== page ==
Response to Peace and the State, Leonard Cherlin

I would like to start by giving my definition of the State: The State is the political organization of society. It is the means for enforcing the will, as declared in a system of laws, of those who at any given moment control society. It is designed for the primary purpose of coercing people to do certain things and to refrain from doing certain other things. It is an instrument for the application of force, or, as it is more usual to say, for enforcing law and order.

The State cannot be separated from the actual society on which it is based. Consequently, although the State tends to set itself above classes, it cannot remain aloof from them and their struggles. It serves the dominant class or classes, and as the representative of these classes, its function is to resolve in their favor the social, economic and political conflicts, both national and international, which are inevitable to such societies.

Now, to define war: War is the armed struggle between States or between social classes, e.g. civil wars. There are just and unjust wars. Just wars are fought to repel aggression, or, to win freedom from exploitation. Unjust wars are waged to perpetuate and/or assert the domination of an exploiting State and to enrich it through enslaving other countries and peoples.

Just wars are distinguished from unjust wars by the progressive or reactionary, liberating or aggressive, aims of the belligerents.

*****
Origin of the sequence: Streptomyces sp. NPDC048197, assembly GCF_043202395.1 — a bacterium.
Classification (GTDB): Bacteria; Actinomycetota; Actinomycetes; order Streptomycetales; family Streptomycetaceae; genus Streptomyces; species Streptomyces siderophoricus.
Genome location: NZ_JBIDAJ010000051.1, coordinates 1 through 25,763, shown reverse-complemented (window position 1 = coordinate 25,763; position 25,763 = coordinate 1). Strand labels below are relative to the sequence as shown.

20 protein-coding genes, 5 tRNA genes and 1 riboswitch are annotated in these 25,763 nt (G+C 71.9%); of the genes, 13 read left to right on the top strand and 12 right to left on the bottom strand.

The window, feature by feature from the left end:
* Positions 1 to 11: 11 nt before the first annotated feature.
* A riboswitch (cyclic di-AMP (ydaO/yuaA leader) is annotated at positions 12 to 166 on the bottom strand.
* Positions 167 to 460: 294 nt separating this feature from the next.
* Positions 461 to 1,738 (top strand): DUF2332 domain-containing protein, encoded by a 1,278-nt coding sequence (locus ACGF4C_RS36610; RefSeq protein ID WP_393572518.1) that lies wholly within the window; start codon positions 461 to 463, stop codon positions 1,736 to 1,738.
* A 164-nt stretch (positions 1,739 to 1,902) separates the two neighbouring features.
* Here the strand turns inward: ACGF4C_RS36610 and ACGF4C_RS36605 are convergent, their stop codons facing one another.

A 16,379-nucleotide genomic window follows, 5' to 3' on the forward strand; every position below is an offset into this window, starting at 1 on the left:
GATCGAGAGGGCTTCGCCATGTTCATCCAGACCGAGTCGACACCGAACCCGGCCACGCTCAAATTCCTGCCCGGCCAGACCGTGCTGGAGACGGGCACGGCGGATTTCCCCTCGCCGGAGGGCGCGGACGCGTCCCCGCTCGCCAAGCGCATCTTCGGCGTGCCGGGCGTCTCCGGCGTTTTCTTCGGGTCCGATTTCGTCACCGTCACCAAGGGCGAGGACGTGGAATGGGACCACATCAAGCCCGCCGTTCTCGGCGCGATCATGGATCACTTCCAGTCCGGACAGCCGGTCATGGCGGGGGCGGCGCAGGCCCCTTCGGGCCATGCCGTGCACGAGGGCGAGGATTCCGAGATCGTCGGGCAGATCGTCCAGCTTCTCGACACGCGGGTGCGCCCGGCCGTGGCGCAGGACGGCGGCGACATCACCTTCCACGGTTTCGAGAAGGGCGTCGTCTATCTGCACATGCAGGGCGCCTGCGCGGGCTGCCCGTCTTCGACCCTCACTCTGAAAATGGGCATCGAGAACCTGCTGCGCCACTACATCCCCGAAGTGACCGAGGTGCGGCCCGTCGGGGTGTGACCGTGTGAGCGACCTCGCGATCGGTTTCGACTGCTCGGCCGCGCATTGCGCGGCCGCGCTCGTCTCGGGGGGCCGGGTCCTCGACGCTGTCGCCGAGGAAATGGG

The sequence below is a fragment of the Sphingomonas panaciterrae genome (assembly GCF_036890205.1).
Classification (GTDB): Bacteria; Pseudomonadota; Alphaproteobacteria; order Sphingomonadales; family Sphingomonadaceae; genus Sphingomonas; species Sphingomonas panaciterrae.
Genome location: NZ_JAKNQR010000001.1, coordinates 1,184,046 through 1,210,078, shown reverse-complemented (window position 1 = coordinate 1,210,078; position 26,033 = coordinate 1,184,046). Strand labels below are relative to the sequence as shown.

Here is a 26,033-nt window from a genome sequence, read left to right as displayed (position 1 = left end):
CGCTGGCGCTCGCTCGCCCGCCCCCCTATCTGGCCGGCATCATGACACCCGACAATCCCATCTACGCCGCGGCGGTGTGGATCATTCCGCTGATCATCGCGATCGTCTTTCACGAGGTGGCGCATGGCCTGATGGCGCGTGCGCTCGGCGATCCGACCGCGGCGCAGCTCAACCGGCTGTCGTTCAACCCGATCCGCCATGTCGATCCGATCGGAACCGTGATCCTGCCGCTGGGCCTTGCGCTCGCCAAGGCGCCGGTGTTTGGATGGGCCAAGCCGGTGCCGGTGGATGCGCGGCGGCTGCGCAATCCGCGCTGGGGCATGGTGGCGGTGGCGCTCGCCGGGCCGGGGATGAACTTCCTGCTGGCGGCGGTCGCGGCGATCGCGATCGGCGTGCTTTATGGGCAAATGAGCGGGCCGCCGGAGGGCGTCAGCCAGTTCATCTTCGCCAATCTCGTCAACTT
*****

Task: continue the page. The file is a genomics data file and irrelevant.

Any war that is waged by a people for the sake of freedom and social progress, for liberation from exploitation and national oppression or in defense of its State’s sovereignty against an aggressive attack, is a just war.

Conversely, any war unleashed by the State with the aim of seizing foreign territories, enslaving and plundering other peoples, is an unjust war.

The determination as to whether the war waged by each of the belligerents is just or unjust is indissolubly linked with the classification of wars into types. The main types of wars in this epoch are:

  1. Wars between opposing social systems.
  2. Civil wars between contending classes within a State.
  3. Wars between colonialists and the peoples fighting for their independence.
  4. Wars between contending imperialist States.

The moral reality of war may be divided into two parts. War must always be judged twice; first, with reference to the reasons the contending parties have for fighting, secondly, with reference to the means they adopt. We can say that a particular war is just or unjust and we can say that the war is being fought justly or unjustly. These two sorts of judgment are logically independent. It is perfectly possible, and probable, for a just war to be fought unjustly and for an unjust war to be fought in strict accordance with the rules.